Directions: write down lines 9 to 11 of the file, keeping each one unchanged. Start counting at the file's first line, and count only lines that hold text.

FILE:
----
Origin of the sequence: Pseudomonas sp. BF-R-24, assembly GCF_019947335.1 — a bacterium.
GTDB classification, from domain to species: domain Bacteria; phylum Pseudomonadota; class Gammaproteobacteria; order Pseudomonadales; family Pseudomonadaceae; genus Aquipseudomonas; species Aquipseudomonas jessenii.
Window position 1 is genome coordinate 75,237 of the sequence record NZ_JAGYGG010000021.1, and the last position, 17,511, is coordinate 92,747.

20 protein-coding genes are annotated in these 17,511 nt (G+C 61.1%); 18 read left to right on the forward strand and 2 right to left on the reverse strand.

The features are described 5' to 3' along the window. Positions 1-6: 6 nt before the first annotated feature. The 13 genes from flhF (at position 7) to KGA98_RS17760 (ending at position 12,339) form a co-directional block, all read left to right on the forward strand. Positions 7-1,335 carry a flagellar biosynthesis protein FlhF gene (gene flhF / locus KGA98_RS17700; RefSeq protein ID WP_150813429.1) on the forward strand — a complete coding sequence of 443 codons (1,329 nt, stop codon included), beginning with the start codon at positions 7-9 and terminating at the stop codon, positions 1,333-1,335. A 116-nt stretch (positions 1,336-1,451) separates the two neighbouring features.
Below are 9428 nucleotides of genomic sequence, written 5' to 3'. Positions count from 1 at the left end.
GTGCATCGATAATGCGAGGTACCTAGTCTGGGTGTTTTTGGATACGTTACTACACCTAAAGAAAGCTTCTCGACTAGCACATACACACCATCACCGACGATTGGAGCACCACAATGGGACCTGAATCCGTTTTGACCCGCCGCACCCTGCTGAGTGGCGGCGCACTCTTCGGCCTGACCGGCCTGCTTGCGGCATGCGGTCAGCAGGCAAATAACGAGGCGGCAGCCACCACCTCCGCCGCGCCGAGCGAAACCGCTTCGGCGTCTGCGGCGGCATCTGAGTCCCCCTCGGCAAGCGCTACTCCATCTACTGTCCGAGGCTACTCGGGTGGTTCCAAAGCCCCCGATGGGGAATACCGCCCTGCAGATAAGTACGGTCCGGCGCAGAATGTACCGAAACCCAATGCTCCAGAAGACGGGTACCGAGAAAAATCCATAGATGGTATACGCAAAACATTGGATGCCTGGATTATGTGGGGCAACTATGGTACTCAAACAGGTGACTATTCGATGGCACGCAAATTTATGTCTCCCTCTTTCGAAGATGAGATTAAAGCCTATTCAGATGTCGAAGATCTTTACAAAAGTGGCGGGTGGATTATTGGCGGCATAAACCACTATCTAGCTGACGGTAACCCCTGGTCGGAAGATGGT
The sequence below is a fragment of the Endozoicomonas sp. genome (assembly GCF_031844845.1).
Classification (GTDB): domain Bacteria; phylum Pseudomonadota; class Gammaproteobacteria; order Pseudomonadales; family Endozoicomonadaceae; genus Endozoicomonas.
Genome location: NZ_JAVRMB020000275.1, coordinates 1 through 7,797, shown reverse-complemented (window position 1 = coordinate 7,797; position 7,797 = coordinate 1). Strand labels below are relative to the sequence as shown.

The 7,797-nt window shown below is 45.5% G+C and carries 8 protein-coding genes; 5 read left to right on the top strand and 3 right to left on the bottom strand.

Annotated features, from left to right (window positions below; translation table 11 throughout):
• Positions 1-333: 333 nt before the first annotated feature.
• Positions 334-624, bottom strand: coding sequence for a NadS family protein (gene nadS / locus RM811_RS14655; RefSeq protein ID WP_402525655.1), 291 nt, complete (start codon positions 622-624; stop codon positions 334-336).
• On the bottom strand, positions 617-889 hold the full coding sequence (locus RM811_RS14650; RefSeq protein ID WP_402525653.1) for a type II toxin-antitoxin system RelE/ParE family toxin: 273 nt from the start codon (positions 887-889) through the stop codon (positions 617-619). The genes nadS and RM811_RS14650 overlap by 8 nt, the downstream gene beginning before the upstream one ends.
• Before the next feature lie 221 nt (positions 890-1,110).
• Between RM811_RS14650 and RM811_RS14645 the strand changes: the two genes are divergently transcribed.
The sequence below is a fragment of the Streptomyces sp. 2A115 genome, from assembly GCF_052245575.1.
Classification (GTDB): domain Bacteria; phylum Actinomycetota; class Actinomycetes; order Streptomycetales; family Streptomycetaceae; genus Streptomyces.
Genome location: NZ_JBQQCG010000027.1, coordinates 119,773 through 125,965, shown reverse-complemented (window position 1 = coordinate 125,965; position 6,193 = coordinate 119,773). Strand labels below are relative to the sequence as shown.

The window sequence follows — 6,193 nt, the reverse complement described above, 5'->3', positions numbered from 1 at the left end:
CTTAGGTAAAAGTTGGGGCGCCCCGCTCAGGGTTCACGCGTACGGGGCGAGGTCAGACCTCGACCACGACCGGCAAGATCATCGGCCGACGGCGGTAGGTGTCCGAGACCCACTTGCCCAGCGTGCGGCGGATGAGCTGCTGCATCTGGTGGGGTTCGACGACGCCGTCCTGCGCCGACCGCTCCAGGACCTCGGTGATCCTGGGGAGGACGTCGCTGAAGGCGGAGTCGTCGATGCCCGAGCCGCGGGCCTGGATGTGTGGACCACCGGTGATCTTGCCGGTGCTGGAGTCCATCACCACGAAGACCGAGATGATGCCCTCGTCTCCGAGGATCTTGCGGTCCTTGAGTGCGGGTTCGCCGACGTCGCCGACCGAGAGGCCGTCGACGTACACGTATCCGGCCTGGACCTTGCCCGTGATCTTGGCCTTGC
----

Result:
Classification (GTDB): domain Bacteria; phylum Pseudomonadota; class Gammaproteobacteria; order Pseudomonadales; family Endozoicomonadaceae; genus Endozoicomonas.
Genome location: NZ_JAVRMB020000275.1, coordinates 1 through 7,797, shown reverse-complemented (window position 1 = coordinate 7,797; position 7,797 = coordinate 1). Strand labels below are relative to the sequence as shown.

The 7,797-nt window shown below is 45.5% G+C and carries 8 protein-coding genes; 5 read left to right on the top strand and 3 right to left on the bottom strand.